It felt like we were on a remote weather station in Antarctica as the place consisted of two tents surrounded by tall radio antennas and some drums of diesel for the generator. The sig showed us around for a while constantly pointing out good places to stand while urinating. He would randomly laugh at odd moments, and when asked a question would change the subject before giving an answer. A few minutes into his unfinished tour he walked away while muttering something and pointing off into the distance. He then grabbed some of the supplies we had brought with us and disappeared back into his cave. I have no idea how long he’d been up there for but I got the impression it had been quite a while. Being on your own up there would be cool for a week or so but after that I think you’d start to go a bit funny. We carried our gear to our tent and each claimed a stretcher. I chose the one in the corner which was usually the best but backfired when the wind picked up at night and the canvas would flap about in your face.

By late afternoon the temperature began dropping and the wind had grown quite fierce, the howling sound eventually drowning out the spluttering generator. We were to stay up there for 10 days and there was literally nothing to do except make your own fun childhood style. One person always had to be armed and stand on top of the highest point of the peak which had a commanding view of the outpost. The area was dotted with old trenches which someone told us were left over from when the Indonesians invaded and had probably used the place for the same thing that we were. There were two tin portaloo style toilets that were absolutely putrid and unusable. Instead a frame had been set up over a hole out in the open that was in full view of the person standing guard. Once the hole was full you would just move the frame to the left or right a little bit and dig another hole. It was still better than trying to use one of the portaloos.

We mostly ate biscuits and tinned food from our ration packs as well as some bread and other assorted goods that had come on the chopper with us. At night it was freezing and no-one had proper winter clothing apart from normal army issue jumpers. Archie let us run the guard from inside the tent instead of up on top of the peak at night. You would be there for an hour or so with someone else and it would rotate through the entire section. You would just sit there wrapped in your sleeping bag staring into the darkness for the entire shift. Occasionally you would hear a really loud message blurting out from the sig’s radio tent, then all of sudden the volume would be turned down. I think he must have been asleep during the periods that he was supposed to be awake and would just turn the volume up hoping that it would wake him up if he had to do something.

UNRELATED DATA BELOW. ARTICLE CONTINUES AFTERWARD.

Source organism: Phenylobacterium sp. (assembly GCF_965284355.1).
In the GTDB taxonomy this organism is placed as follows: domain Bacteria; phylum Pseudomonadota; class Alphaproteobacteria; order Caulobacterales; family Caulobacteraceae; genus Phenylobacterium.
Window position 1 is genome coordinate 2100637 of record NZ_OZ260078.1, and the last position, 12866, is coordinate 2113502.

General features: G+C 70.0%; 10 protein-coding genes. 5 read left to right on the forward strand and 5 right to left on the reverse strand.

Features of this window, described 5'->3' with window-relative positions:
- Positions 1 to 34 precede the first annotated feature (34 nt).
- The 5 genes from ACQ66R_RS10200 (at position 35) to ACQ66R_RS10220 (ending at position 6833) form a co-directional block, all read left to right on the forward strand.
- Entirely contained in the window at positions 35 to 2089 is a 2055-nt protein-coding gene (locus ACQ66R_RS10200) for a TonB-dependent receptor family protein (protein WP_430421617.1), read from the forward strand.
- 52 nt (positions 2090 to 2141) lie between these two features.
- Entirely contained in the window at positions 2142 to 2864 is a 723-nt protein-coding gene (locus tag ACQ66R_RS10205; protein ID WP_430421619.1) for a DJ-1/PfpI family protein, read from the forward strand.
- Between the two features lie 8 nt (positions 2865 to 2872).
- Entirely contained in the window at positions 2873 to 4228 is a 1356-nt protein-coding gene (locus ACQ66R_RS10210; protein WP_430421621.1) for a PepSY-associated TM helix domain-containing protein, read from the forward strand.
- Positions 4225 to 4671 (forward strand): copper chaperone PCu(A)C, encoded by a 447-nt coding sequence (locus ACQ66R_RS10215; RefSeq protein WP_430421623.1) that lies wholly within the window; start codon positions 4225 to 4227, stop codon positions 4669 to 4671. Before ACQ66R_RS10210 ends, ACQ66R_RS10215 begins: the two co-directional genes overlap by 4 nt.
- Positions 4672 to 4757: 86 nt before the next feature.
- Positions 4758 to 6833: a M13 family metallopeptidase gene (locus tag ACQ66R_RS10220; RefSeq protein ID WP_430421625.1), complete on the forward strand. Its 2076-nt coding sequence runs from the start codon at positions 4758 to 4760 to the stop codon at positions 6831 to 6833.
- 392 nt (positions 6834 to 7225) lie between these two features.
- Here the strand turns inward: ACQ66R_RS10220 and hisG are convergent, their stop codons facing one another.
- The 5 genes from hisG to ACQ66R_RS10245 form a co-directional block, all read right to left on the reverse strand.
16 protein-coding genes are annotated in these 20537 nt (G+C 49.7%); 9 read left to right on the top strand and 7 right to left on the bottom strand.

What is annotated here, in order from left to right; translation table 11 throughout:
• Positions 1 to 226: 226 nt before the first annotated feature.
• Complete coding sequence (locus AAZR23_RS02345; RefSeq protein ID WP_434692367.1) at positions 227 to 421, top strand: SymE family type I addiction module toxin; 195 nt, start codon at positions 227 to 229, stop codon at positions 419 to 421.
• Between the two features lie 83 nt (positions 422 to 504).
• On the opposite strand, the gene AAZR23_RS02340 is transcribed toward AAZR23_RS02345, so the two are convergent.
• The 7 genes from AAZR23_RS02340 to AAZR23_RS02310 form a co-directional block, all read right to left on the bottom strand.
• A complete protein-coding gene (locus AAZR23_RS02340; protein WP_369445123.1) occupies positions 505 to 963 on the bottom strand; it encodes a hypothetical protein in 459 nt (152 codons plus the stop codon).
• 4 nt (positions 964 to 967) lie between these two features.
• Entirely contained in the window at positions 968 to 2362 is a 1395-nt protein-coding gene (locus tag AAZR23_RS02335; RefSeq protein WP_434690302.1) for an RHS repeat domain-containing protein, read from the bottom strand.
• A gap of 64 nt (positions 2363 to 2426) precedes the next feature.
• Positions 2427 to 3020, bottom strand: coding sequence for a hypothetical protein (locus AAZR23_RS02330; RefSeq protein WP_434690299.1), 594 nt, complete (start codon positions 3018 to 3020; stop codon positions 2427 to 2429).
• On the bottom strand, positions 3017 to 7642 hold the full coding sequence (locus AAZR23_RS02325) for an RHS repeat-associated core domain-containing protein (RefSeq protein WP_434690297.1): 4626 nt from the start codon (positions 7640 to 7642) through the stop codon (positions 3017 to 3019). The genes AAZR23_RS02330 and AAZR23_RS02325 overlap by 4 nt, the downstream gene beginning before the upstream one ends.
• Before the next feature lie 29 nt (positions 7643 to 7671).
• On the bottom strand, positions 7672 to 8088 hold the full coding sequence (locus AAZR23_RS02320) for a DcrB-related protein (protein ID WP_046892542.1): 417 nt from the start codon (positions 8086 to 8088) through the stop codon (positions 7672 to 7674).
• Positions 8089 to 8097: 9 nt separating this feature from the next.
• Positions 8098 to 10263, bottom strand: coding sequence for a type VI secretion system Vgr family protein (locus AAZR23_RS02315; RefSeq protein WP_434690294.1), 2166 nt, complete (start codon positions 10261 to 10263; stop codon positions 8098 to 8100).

There was limited water but we had enough to have a shower each, the shower being a canvas bag of water on some rope on the edge of the mountain. It was probably the best view I’ve ever had while having a shower. There were houses dotted around the surrounding hills but none of the locals ever approached us. I’m not even sure how they made a living as I didn’t see any farmland nearby. You would burn all of your rubbish and anything else you felt like burning in a fire which was behind the tent. There was also a makeshift gym that had been built through sheer boredom which we would try and use to break up the day. Clouds would collide with the peak and we would be surrounded by a heavy fog which made it even colder. A massive deck chair had been made from two poles and some tent canvas, and it was where we would all usually sit while listening to Tiny telling us about the various bar fights he had been in.

One of the rare moments we saw the sig was when the generator broke down and an electrician was flown up by helicopter from the New Zealand Army. We heard that helicopter approaching and saw the sig standing there staring off into the distance speaking into the radio to the pilots, blocking his eyes from the sun with his other hand. The sig and electrician were in the generator pit for about an hour trying to get it going again. It was soon alive and the chopper returned. I could see that the electrician was happy to be leaving, and whether it was the sig that scared him or the fact that the place was a real no man’s land I am unsure. Our stint eventually ended, and thought it seemed like forever and was incredibly boring it was still good to get away from the rank and routine that we had to put up with at a proper base. We departed via a New Zealand Army chopper and watched as the sig waved goodbye and stumbled shirtless toward the next section that were about to enjoy his tour.